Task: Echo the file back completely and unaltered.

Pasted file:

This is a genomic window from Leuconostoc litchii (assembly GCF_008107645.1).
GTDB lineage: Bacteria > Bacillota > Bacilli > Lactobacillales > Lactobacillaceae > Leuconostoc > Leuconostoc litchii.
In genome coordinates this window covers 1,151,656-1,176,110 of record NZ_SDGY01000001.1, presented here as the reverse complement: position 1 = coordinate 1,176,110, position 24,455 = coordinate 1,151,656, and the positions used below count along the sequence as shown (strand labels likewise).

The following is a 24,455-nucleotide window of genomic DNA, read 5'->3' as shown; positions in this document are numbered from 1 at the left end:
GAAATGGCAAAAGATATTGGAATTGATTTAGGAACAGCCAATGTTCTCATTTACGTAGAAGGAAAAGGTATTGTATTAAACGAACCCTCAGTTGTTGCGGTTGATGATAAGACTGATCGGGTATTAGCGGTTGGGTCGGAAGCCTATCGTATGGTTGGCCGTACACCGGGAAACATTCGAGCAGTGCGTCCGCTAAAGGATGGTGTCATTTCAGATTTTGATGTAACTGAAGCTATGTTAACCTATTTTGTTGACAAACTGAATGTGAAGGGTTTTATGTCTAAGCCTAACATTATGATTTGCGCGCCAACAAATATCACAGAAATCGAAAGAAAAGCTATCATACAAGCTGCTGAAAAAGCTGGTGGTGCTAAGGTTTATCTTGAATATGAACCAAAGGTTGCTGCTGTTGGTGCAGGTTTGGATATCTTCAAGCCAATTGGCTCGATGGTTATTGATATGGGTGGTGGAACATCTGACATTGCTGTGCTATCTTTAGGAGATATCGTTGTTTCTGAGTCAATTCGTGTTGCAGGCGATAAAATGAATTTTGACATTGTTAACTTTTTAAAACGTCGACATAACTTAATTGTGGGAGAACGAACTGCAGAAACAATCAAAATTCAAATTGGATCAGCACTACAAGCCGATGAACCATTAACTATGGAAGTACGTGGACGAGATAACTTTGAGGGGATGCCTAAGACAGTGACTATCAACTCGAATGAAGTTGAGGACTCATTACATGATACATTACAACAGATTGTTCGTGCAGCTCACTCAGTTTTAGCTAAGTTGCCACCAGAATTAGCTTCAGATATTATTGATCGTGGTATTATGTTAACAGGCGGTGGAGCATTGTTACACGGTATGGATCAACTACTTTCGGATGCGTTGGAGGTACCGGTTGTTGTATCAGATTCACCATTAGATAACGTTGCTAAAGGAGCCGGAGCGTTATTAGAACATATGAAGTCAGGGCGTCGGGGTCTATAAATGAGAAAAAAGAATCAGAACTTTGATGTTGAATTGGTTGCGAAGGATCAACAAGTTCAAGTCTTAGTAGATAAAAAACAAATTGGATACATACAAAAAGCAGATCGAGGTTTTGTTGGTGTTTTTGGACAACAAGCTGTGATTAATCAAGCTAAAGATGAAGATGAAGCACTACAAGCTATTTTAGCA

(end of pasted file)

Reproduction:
This is a genomic window from Leuconostoc litchii (assembly GCF_008107645.1).
GTDB lineage: Bacteria > Bacillota > Bacilli > Lactobacillales > Lactobacillaceae > Leuconostoc > Leuconostoc litchii.
In genome coordinates this window covers 1,151,656-1,176,110 of record NZ_SDGY01000001.1, presented here as the reverse complement: position 1 = coordinate 1,176,110, position 24,455 = coordinate 1,151,656, and the positions used below count along the sequence as shown (strand labels likewise).

The following is a 24,455-nucleotide window of genomic DNA, read 5'->3' as shown; positions in this document are numbered from 1 at the left end:
GAAATGGCAAAAGATATTGGAATTGATTTAGGAACAGCCAATGTTCTCATTTACGTAGAAGGAAAAGGTATTGTATTAAACGAACCCTCAGTTGTTGCGGTTGATGATAAGACTGATCGGGTATTAGCGGTTGGGTCGGAAGCCTATCGTATGGTTGGCCGTACACCGGGAAACATTCGAGCAGTGCGTCCGCTAAAGGATGGTGTCATTTCAGATTTTGATGTAACTGAAGCTATGTTAACCTATTTTGTTGACAAACTGAATGTGAAGGGTTTTATGTCTAAGCCTAACATTATGATTTGCGCGCCAACAAATATCACAGAAATCGAAAGAAAAGCTATCATACAAGCTGCTGAAAAAGCTGGTGGTGCTAAGGTTTATCTTGAATATGAACCAAAGGTTGCTGCTGTTGGTGCAGGTTTGGATATCTTCAAGCCAATTGGCTCGATGGTTATTGATATGGGTGGTGGAACATCTGACATTGCTGTGCTATCTTTAGGAGATATCGTTGTTTCTGAGTCAATTCGTGTTGCAGGCGATAAAATGAATTTTGACATTGTTAACTTTTTAAAACGTCGACATAACTTAATTGTGGGAGAACGAACTGCAGAAACAATCAAAATTCAAATTGGATCAGCACTACAAGCCGATGAACCATTAACTATGGAAGTACGTGGACGAGATAACTTTGAGGGGATGCCTAAGACAGTGACTATCAACTCGAATGAAGTTGAGGACTCATTACATGATACATTACAACAGATTGTTCGTGCAGCTCACTCAGTTTTAGCTAAGTTGCCACCAGAATTAGCTTCAGATATTATTGATCGTGGTATTATGTTAACAGGCGGTGGAGCATTGTTACACGGTATGGATCAACTACTTTCGGATGCGTTGGAGGTACCGGTTGTTGTATCAGATTCACCATTAGATAACGTTGCTAAAGGAGCCGGAGCGTTATTAGAACATATGAAGTCAGGGCGTCGGGGTCTATAAATGAGAAAAAAGAATCAGAACTTTGATGTTGAATTGGTTGCGAAGGATCAACAAGTTCAAGTCTTAGTAGATAAAAAACAAATTGGATACATACAAAAAGCAGATCGAGGTTTTGTTGGTGTTTTTGGACAACAAGCTGTGATTAATCAAGCTAAAGATGAAGATGAAGCACTACAAGCTATTTTAGCA